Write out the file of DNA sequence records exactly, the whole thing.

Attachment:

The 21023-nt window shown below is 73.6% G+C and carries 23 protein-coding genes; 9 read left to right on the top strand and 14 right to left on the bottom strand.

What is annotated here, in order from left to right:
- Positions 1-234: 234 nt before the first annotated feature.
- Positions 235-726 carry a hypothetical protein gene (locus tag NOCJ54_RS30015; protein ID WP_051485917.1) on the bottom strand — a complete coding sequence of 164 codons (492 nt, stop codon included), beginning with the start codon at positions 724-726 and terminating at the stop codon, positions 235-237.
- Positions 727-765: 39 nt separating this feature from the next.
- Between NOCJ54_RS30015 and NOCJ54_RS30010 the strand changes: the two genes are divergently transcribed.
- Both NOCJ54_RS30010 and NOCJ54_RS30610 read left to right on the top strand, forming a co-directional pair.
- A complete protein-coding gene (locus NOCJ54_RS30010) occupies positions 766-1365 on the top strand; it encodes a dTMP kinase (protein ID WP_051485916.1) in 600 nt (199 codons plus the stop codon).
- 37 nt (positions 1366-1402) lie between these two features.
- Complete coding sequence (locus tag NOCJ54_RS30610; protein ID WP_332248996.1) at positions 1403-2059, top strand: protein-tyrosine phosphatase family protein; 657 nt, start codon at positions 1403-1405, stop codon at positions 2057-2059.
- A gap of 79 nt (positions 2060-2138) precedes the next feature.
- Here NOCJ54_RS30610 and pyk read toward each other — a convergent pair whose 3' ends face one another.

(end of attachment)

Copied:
The 21023-nt window shown below is 73.6% G+C and carries 23 protein-coding genes; 9 read left to right on the top strand and 14 right to left on the bottom strand.

What is annotated here, in order from left to right:
- Positions 1-234: 234 nt before the first annotated feature.
- Positions 235-726 carry a hypothetical protein gene (locus tag NOCJ54_RS30015; protein ID WP_051485917.1) on the bottom strand — a complete coding sequence of 164 codons (492 nt, stop codon included), beginning with the start codon at positions 724-726 and terminating at the stop codon, positions 235-237.
- Positions 727-765: 39 nt separating this feature from the next.
- Between NOCJ54_RS30015 and NOCJ54_RS30010 the strand changes: the two genes are divergently transcribed.
- Both NOCJ54_RS30010 and NOCJ54_RS30610 read left to right on the top strand, forming a co-directional pair.
- A complete protein-coding gene (locus NOCJ54_RS30010) occupies positions 766-1365 on the top strand; it encodes a dTMP kinase (protein ID WP_051485916.1) in 600 nt (199 codons plus the stop codon).
- 37 nt (positions 1366-1402) lie between these two features.
- Complete coding sequence (locus tag NOCJ54_RS30610; protein ID WP_332248996.1) at positions 1403-2059, top strand: protein-tyrosine phosphatase family protein; 657 nt, start codon at positions 1403-1405, stop codon at positions 2057-2059.
- A gap of 79 nt (positions 2060-2138) precedes the next feature.
- Here NOCJ54_RS30610 and pyk read toward each other — a convergent pair whose 3' ends face one another.